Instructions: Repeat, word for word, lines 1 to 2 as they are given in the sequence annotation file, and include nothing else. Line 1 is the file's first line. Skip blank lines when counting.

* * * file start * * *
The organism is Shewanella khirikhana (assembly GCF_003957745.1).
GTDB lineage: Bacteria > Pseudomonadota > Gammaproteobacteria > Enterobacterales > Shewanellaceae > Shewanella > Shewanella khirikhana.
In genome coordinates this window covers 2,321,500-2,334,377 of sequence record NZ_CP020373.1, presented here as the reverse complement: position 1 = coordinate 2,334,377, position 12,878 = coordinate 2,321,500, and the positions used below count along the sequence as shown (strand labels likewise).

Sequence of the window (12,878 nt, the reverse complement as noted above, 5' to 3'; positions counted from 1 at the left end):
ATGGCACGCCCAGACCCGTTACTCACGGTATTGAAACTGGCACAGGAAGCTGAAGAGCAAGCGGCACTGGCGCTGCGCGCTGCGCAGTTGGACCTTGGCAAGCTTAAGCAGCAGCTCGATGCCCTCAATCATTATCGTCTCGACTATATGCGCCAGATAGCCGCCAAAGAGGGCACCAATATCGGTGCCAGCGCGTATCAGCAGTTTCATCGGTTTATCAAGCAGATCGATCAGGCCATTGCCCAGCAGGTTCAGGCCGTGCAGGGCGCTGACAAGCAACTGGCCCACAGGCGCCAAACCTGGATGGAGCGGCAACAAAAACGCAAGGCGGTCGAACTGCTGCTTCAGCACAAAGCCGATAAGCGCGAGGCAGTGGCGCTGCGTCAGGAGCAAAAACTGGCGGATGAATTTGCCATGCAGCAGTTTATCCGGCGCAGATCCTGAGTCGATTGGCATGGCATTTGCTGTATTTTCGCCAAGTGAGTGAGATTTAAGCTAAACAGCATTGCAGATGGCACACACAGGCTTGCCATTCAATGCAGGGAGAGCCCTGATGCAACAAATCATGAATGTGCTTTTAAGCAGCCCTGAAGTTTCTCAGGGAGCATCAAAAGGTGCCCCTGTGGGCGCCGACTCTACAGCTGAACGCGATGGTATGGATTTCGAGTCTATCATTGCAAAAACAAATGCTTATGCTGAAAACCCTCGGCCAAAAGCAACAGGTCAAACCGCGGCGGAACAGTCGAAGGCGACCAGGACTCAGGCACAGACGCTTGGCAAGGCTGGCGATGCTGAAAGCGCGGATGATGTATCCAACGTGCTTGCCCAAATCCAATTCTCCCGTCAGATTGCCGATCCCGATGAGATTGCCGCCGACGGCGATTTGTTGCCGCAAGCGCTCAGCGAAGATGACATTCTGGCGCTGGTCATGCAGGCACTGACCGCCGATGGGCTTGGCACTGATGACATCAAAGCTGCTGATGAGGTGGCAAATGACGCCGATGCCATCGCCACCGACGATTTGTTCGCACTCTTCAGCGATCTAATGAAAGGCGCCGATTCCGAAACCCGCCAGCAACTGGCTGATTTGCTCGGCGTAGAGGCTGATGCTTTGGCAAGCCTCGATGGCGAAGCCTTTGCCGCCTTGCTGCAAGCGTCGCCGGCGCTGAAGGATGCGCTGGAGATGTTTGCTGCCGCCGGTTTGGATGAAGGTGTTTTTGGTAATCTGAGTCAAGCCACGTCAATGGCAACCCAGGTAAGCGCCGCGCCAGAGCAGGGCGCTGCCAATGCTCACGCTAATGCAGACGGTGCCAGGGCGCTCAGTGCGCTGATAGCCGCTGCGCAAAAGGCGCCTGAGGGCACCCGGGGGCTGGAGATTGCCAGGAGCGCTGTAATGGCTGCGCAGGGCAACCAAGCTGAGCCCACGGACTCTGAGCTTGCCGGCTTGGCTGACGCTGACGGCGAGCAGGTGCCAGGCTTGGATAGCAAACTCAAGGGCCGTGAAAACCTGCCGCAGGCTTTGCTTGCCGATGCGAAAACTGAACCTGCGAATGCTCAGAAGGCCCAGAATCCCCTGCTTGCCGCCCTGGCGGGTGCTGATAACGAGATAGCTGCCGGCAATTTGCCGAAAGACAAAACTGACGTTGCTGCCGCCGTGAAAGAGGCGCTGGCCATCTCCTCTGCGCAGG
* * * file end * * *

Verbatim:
The organism is Shewanella khirikhana (assembly GCF_003957745.1).
GTDB lineage: Bacteria > Pseudomonadota > Gammaproteobacteria > Enterobacterales > Shewanellaceae > Shewanella > Shewanella khirikhana.